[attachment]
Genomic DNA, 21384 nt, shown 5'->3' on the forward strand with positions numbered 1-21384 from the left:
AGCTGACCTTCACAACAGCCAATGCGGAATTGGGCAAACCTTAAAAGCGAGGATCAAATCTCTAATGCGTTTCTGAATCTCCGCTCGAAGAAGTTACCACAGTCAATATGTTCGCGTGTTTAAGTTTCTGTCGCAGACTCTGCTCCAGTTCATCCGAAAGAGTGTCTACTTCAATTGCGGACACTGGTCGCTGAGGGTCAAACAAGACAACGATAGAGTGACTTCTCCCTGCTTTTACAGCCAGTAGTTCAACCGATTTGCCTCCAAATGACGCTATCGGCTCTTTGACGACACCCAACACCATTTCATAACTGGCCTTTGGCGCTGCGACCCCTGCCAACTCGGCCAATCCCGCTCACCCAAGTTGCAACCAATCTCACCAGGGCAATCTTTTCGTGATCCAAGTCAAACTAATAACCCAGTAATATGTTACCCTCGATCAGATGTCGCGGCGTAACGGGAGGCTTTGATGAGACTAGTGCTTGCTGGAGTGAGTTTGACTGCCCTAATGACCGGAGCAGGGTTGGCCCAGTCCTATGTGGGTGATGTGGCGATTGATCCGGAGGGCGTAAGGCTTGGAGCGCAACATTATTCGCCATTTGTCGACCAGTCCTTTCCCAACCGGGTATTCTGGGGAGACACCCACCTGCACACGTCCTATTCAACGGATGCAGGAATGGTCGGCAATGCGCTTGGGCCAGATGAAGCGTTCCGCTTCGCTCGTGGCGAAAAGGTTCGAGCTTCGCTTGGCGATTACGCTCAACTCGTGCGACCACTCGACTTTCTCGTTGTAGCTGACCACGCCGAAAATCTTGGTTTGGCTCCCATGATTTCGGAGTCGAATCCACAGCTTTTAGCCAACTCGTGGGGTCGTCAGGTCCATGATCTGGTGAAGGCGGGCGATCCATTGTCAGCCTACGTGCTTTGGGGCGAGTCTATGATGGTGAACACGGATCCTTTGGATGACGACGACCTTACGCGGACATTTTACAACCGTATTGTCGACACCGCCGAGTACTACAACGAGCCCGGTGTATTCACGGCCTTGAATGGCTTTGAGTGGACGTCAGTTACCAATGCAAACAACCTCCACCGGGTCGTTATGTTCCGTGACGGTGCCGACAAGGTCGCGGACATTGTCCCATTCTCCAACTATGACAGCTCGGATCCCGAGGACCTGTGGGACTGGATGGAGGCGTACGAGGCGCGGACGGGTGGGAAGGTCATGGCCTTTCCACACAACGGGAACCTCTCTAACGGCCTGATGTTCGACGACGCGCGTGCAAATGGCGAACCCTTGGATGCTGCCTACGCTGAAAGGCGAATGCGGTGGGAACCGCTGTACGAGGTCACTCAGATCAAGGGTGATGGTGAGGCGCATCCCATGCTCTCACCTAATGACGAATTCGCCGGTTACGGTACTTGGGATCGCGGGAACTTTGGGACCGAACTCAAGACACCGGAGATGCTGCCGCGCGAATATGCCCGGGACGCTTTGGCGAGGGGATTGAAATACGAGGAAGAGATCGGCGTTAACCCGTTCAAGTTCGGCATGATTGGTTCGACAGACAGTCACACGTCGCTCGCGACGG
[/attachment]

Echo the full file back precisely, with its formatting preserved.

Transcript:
Genomic DNA, 21384 nt, shown 5'->3' on the forward strand with positions numbered 1-21384 from the left:
AGCTGACCTTCACAACAGCCAATGCGGAATTGGGCAAACCTTAAAAGCGAGGATCAAATCTCTAATGCGTTTCTGAATCTCCGCTCGAAGAAGTTACCACAGTCAATATGTTCGCGTGTTTAAGTTTCTGTCGCAGACTCTGCTCCAGTTCATCCGAAAGAGTGTCTACTTCAATTGCGGACACTGGTCGCTGAGGGTCAAACAAGACAACGATAGAGTGACTTCTCCCTGCTTTTACAGCCAGTAGTTCAACCGATTTGCCTCCAAATGACGCTATCGGCTCTTTGACGACACCCAACACCATTTCATAACTGGCCTTTGGCGCTGCGACCCCTGCCAACTCGGCCAATCCCGCTCACCCAAGTTGCAACCAATCTCACCAGGGCAATCTTTTCGTGATCCAAGTCAAACTAATAACCCAGTAATATGTTACCCTCGATCAGATGTCGCGGCGTAACGGGAGGCTTTGATGAGACTAGTGCTTGCTGGAGTGAGTTTGACTGCCCTAATGACCGGAGCAGGGTTGGCCCAGTCCTATGTGGGTGATGTGGCGATTGATCCGGAGGGCGTAAGGCTTGGAGCGCAACATTATTCGCCATTTGTCGACCAGTCCTTTCCCAACCGGGTATTCTGGGGAGACACCCACCTGCACACGTCCTATTCAACGGATGCAGGAATGGTCGGCAATGCGCTTGGGCCAGATGAAGCGTTCCGCTTCGCTCGTGGCGAAAAGGTTCGAGCTTCGCTTGGCGATTACGCTCAACTCGTGCGACCACTCGACTTTCTCGTTGTAGCTGACCACGCCGAAAATCTTGGTTTGGCTCCCATGATTTCGGAGTCGAATCCACAGCTTTTAGCCAACTCGTGGGGTCGTCAGGTCCATGATCTGGTGAAGGCGGGCGATCCATTGTCAGCCTACGTGCTTTGGGGCGAGTCTATGATGGTGAACACGGATCCTTTGGATGACGACGACCTTACGCGGACATTTTACAACCGTATTGTCGACACCGCCGAGTACTACAACGAGCCCGGTGTATTCACGGCCTTGAATGGCTTTGAGTGGACGTCAGTTACCAATGCAAACAACCTCCACCGGGTCGTTATGTTCCGTGACGGTGCCGACAAGGTCGCGGACATTGTCCCATTCTCCAACTATGACAGCTCGGATCCCGAGGACCTGTGGGACTGGATGGAGGCGTACGAGGCGCGGACGGGTGGGAAGGTCATGGCCTTTCCACACAACGGGAACCTCTCTAACGGCCTGATGTTCGACGACGCGCGTGCAAATGGCGAACCCTTGGATGCTGCCTACGCTGAAAGGCGAATGCGGTGGGAACCGCTGTACGAGGTCACTCAGATCAAGGGTGATGGTGAGGCGCATCCCATGCTCTCACCTAATGACGAATTCGCCGGTTACGGTACTTGGGATCGCGGGAACTTTGGGACCGAACTCAAGACACCGGAGATGCTGCCGCGCGAATATGCCCGGGACGCTTTGGCGAGGGGATTGAAATACGAGGAAGAGATCGGCGTTAACCCGTTCAAGTTCGGCATGATTGGTTCGACAGACAGTCACACGTCGCTCGCGACGG